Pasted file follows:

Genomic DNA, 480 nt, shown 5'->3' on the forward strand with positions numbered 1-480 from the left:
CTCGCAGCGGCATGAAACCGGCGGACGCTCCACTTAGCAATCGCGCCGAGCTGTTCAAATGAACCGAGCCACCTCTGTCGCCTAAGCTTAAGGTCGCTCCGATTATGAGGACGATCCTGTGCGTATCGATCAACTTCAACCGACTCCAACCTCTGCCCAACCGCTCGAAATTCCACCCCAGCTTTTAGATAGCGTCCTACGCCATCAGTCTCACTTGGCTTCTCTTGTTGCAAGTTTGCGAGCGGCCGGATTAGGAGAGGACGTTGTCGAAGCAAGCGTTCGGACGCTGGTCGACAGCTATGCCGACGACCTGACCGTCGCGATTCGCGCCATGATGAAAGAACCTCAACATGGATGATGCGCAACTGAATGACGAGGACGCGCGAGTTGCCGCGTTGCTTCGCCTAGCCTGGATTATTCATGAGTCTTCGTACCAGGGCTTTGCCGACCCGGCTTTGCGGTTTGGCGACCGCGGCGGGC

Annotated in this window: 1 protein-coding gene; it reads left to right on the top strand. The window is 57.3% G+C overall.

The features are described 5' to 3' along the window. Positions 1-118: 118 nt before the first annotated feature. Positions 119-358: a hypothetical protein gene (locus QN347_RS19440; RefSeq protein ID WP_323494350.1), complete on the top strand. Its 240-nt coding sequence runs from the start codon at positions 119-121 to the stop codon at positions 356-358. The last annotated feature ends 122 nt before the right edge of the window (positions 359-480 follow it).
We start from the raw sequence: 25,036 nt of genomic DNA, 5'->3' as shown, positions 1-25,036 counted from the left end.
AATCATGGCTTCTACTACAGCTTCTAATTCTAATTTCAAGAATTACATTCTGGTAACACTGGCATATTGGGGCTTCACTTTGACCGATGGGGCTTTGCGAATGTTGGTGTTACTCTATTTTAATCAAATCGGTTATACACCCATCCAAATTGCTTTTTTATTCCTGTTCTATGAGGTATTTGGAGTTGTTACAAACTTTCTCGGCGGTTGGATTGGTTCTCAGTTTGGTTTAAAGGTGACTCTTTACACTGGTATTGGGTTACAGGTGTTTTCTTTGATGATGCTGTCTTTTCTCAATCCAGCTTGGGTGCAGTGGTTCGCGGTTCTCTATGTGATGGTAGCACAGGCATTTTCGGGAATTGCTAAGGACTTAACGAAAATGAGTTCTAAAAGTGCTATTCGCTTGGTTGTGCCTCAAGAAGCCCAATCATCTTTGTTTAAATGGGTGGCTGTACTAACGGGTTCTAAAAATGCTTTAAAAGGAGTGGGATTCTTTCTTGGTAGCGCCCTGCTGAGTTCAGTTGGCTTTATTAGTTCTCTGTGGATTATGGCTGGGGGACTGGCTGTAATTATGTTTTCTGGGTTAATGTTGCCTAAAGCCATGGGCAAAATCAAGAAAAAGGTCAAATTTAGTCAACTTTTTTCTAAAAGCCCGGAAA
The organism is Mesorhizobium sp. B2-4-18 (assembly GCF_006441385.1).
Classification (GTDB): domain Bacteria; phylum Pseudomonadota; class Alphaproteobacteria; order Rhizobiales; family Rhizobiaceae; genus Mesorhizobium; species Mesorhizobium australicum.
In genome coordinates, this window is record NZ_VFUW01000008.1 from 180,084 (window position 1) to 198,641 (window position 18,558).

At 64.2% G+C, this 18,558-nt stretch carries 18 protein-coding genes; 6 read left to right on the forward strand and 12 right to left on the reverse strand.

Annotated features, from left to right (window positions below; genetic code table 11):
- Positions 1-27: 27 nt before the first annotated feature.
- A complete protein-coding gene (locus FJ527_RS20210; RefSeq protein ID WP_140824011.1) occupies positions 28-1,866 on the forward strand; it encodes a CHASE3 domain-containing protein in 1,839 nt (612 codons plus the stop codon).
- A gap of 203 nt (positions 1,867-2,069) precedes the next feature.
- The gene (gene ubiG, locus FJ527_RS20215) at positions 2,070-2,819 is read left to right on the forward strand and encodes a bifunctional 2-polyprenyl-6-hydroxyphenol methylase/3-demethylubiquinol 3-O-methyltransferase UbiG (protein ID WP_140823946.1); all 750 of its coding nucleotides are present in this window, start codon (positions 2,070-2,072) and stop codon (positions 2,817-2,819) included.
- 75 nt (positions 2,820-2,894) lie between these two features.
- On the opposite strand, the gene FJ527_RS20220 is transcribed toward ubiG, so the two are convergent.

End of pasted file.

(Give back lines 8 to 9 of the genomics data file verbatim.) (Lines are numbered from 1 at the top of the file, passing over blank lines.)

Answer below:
Classification (GTDB): domain Bacteria; phylum Pseudomonadota; class Alphaproteobacteria; order Rhizobiales; family Rhizobiaceae; genus Mesorhizobium; species Mesorhizobium australicum.
In genome coordinates, this window is record NZ_VFUW01000008.1 from 180,084 (window position 1) to 198,641 (window position 18,558).